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‘Truman’ signs and vulnerability to psychosis

  • Paolo Fusar-Poli (a1), Oliver Howes (a2), Lucia Valmaggia (a2) and Philip McGuire (a2)
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1 Rossler, W, Riecher-Rossler, A, Angst, J, Murray, R, Gamma, A, Eich, D, van Os, J, Gross, VA. Psychotic experiences in the general population: a twenty-year prospective community study. Schizophr Res 2007; 92: 114.
2 Kapur, S, Mizrahi, R, Li, M. From dopamine to salience to psychosis-linking biology, pharmacology and phenomenology of psychosis. Schizophr Res 2005; 79: 5968.
3 Sass, L, Parnas, J. Self, consciousness, and schizophrenia. Schizophr Bull 2003; 29: 427–44.
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The British Journal of Psychiatry
  • ISSN: 0007-1250
  • EISSN: 1472-1465
  • URL: /core/journals/the-british-journal-of-psychiatry
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‘Truman’ signs and vulnerability to psychosis

  • Paolo Fusar-Poli (a1), Oliver Howes (a2), Lucia Valmaggia (a2) and Philip McGuire (a2)
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eLetters

The �Truman Show� delusion

Joel Gold, Psychiatrist
08 June 2009

In a recent volume of this journal, Fusar-Poli, Howes, Valmaggia, andMcGuire (1) describe a patient, Mr. M.A., who, in the prodromal phase of schizophrenia, “had a vague sense that people around him were ‘acting’, he

was the focus of their interest and they knew a secret that was being kept

from him. Furthermore he felt ‘detached from the environment’ and had a sense the world was slightly unreal, as if he was the eponymous hero in the film The Truman Show.” The delusion that one’s life is like The Truman Show is not only a symptom of prodromal psychosis. Between 2002 and 2004, we treated five patients at Bellevue Hospital Center who had a variety of delusions of this type: that they were being filmed and the films were being broadcast; that the doctors and patients in the hospital were actors and the environment was fake; or that they were on a reality television show. Three of the patients referred to The Truman Show by name. In all cases, the Truman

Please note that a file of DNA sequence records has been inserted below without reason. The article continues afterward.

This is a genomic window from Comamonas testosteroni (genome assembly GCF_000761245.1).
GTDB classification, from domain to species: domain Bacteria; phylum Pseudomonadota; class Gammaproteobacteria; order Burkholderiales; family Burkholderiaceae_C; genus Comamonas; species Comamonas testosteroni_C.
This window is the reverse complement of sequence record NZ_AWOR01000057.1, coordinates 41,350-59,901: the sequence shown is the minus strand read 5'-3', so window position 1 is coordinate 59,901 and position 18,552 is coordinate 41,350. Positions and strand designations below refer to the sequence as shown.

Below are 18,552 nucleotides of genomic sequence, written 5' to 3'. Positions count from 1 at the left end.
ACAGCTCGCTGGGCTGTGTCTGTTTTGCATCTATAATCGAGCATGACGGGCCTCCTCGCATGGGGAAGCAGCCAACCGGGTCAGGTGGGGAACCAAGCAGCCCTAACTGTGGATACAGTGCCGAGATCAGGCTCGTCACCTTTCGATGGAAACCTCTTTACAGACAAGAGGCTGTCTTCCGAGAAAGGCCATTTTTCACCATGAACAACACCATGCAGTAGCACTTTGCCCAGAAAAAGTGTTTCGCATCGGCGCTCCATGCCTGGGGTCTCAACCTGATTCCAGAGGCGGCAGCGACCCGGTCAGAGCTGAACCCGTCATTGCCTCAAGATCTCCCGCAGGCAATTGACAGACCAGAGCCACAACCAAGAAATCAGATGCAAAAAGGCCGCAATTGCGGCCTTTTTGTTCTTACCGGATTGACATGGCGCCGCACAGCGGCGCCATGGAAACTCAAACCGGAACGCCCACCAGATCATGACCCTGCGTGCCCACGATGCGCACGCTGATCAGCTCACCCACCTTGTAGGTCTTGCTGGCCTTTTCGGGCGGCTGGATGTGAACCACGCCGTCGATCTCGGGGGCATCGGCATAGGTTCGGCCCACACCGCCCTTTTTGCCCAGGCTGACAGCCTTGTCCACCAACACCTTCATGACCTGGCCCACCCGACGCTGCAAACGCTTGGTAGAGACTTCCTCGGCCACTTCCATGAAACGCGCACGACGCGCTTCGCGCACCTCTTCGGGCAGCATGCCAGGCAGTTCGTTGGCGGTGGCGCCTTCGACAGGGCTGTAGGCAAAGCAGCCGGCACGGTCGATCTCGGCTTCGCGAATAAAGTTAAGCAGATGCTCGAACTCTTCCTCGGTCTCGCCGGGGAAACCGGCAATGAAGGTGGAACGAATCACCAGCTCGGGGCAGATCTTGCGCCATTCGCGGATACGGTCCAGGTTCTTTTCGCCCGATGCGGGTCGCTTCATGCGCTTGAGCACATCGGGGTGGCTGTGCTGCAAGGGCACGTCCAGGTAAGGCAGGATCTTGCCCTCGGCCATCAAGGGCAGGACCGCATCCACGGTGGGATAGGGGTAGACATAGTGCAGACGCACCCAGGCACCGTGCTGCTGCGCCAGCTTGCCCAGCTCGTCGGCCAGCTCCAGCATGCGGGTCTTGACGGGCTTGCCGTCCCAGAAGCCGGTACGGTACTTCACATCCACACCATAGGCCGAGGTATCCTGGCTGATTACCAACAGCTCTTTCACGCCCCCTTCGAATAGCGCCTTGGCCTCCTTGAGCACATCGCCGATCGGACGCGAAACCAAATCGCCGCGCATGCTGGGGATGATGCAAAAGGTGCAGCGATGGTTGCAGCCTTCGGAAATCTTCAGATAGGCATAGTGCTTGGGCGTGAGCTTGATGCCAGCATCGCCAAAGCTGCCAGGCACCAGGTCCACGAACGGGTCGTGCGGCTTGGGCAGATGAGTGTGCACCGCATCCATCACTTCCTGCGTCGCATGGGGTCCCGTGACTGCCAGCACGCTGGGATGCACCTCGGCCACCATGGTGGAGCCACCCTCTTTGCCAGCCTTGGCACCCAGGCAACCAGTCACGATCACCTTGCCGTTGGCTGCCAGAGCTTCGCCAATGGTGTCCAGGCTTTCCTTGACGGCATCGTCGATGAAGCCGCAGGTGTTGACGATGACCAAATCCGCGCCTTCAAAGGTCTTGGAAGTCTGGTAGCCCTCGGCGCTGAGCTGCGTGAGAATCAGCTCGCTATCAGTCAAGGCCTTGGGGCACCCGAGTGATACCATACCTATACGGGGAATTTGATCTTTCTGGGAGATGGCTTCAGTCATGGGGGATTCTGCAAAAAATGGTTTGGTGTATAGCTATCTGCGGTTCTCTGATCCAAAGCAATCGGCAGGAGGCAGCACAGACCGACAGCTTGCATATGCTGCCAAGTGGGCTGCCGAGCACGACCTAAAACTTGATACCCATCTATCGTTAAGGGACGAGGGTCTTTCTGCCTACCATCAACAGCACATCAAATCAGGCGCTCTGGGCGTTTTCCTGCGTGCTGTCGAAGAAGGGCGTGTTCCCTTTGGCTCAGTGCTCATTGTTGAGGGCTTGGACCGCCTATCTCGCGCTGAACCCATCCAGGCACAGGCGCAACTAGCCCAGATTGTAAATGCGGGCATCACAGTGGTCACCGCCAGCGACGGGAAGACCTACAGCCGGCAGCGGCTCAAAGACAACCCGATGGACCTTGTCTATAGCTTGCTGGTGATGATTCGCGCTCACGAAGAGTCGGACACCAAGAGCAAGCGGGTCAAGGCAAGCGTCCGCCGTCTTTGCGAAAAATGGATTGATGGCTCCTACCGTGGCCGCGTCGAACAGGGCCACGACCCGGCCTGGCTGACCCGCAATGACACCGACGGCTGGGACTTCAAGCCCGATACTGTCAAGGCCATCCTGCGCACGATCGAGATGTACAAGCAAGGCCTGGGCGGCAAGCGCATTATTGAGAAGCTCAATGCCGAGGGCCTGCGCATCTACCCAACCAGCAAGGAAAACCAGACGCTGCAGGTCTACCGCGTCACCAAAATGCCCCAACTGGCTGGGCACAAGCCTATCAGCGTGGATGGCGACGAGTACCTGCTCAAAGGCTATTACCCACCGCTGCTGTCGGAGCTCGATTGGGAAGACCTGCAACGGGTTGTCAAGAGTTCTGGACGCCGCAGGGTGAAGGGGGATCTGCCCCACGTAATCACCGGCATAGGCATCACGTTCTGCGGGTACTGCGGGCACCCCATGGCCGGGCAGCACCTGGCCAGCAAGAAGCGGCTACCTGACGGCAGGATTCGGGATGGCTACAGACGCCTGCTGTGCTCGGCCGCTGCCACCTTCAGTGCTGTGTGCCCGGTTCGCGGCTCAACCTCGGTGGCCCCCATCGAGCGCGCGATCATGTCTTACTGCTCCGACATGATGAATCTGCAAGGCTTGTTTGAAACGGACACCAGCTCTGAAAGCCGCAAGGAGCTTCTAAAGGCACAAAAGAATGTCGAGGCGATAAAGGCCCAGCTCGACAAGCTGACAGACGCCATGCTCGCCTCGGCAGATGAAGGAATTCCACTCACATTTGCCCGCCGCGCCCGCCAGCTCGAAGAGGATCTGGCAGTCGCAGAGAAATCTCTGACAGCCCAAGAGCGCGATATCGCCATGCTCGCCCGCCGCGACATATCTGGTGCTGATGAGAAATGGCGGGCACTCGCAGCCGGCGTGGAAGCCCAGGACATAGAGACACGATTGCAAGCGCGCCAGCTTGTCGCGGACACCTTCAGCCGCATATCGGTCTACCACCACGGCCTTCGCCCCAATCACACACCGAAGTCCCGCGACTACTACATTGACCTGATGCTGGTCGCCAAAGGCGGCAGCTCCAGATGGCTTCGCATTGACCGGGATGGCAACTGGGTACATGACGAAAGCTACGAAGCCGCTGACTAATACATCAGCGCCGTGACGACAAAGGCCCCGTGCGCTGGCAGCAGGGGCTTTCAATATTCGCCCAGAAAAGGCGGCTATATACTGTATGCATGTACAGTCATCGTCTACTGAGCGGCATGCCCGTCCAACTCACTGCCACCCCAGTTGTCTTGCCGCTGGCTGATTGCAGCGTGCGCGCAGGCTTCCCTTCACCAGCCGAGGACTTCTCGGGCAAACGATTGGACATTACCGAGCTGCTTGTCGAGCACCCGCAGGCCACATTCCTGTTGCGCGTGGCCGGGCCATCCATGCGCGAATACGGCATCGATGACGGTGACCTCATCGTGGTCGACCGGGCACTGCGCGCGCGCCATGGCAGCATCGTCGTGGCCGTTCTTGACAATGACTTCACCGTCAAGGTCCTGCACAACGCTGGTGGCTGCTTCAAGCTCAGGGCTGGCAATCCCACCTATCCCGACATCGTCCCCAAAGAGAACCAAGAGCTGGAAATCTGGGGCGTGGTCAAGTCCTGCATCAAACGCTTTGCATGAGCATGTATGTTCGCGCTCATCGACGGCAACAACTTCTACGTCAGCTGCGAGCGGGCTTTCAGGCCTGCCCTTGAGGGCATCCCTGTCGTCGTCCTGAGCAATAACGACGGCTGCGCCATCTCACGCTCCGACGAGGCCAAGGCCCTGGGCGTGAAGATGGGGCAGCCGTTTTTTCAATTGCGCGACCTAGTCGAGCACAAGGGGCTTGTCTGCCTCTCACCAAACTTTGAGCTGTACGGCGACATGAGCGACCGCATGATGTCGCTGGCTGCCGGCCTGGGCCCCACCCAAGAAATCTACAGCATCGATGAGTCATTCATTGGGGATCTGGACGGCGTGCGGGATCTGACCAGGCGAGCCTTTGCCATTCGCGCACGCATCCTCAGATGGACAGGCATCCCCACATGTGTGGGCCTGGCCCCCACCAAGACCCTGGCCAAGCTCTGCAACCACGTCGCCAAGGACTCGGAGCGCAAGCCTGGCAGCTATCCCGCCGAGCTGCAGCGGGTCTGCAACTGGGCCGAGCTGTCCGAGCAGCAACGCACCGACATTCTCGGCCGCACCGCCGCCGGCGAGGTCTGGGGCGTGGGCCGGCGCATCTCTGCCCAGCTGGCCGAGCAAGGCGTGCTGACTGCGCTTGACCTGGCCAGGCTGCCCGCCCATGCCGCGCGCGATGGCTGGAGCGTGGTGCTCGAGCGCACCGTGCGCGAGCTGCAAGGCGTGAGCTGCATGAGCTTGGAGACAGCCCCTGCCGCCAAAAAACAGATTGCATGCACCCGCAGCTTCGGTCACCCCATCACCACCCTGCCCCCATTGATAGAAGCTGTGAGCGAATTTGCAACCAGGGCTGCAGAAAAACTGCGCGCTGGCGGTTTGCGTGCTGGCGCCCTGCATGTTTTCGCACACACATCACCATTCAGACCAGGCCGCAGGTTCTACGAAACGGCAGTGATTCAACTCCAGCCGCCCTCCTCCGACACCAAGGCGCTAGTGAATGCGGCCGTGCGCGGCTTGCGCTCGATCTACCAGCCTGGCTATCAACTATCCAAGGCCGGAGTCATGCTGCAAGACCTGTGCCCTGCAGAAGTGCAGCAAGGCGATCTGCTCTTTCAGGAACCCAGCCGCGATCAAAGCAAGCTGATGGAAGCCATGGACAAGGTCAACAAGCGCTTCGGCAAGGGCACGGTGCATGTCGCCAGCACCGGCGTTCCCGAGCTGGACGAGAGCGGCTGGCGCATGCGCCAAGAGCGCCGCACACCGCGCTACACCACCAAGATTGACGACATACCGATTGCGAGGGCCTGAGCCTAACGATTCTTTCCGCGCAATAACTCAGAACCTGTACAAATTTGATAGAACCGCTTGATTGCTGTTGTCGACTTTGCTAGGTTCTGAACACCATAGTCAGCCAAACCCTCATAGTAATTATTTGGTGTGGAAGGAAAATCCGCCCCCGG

Show delusion presented as part of a persecutory delusional system which also included grandiose thoughts and ideas of reference. Diagnoses for these patients ranged from schizophreniform disorder, to schizophrenia, schizoaffective disorder, bipolar disorder, and substance-induced psychotic disorder. In recent months we have heard of similar cases from colleagues and have had correspondence from some dozens of individuals who claim to have suffered from a similar delusion; almost all refer to The Truman Showin describing their experience.

It is well known that while the forms of delusion appear to be constant across cultures (2), the content of delusional beliefs are sensitive to local culture, including technology (3). Delusions about electronic chips (4), and the internet (5), among others, have already been reported. It is perhaps not surprising, therefore, that persecutory and grandiose delusions should incorporate references to the scenario represented in The Truman Show, especially in a political climate in which concerns about privacy are salient and in places where cameras are in fact recording everyday life for security purposes.

(1)Fusar-Poli P, Howes O, Valmaggia L, McGuire P. ‘Truman’ signs and

vulnerability to psychosis. Br J Psychiatry 2008; 193: 168.

(2)Stompe T, Ortwein-Swoboda G, Ritter K, Schanda H. Old wine in new

bottles? Stability and plasticity of the contents of schizophrenic delusions. Psychopathology 2003; 36: 6-12.

(3)Suhail K, Cochrane R. Effect of culture and environment on the phenomenology of delusions and hallucinations. Int J Soc Psychiatry 2002;

48: 126-38.

(4)Eytan A, Liberek C, Graf I, Golaz J. Electronic chips implant: a new culture-bound syndrome? Psychiatry 2002; 65: 72-4.

(5)Bell V, Grech E, Maiden C, Halligan P, Ellis H. ‘Internet delusions’: a case series and theoretical integration. Psychopathology 2005; 38: 144-50.
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